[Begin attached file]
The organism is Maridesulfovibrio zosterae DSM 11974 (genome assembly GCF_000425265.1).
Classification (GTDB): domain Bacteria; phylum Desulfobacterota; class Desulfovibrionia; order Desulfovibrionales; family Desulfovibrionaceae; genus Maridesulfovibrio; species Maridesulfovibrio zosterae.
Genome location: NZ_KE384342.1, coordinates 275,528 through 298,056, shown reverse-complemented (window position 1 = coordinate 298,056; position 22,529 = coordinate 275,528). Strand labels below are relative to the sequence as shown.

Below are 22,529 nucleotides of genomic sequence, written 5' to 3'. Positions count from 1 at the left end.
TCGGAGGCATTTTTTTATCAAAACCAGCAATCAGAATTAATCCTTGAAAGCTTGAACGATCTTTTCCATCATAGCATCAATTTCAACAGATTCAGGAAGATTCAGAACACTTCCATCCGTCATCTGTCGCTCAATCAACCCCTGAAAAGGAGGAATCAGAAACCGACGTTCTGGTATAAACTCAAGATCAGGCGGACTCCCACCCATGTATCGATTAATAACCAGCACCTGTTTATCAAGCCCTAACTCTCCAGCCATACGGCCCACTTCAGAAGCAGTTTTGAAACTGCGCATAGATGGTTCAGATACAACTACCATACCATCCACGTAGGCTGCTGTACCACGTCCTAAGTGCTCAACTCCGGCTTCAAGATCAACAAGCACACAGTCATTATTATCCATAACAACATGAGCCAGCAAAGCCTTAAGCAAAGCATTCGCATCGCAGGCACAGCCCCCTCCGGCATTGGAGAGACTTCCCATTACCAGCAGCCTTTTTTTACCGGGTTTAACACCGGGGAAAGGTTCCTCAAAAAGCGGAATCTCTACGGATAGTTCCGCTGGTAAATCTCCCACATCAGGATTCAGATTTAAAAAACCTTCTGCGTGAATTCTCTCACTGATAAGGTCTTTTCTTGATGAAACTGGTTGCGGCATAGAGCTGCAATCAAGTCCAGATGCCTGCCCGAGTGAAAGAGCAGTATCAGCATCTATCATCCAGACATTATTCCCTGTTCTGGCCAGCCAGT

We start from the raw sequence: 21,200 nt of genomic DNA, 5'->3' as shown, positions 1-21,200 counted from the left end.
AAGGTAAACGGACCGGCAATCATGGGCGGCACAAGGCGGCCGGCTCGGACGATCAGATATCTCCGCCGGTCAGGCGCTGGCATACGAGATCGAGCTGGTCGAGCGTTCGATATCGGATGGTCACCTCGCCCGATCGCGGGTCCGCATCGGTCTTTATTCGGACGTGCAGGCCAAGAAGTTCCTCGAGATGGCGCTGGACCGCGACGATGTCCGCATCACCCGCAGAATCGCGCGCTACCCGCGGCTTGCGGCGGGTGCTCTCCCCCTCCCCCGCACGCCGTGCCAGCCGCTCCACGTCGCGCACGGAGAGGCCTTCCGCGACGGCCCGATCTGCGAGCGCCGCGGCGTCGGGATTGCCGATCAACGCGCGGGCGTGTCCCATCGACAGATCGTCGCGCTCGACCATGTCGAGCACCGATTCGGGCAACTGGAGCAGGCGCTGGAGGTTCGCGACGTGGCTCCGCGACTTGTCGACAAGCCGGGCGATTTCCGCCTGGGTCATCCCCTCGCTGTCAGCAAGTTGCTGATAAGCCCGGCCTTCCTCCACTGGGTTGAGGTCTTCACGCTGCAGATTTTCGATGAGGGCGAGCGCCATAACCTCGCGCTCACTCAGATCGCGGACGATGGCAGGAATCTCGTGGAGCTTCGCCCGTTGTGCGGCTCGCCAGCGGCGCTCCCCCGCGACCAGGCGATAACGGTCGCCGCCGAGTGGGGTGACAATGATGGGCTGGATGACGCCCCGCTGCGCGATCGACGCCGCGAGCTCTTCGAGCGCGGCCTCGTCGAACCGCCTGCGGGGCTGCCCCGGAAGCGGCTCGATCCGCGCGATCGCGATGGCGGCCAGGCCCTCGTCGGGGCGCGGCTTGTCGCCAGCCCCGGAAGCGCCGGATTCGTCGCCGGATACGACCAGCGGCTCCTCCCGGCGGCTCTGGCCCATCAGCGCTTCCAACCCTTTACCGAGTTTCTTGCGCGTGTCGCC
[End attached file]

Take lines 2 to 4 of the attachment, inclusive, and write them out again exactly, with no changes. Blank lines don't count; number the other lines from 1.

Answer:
Classification (GTDB): domain Bacteria; phylum Desulfobacterota; class Desulfovibrionia; order Desulfovibrionales; family Desulfovibrionaceae; genus Maridesulfovibrio; species Maridesulfovibrio zosterae.
Genome location: NZ_KE384342.1, coordinates 275,528 through 298,056, shown reverse-complemented (window position 1 = coordinate 298,056; position 22,529 = coordinate 275,528). Strand labels below are relative to the sequence as shown.

Below are 22,529 nucleotides of genomic sequence, written 5' to 3'. Positions count from 1 at the left end.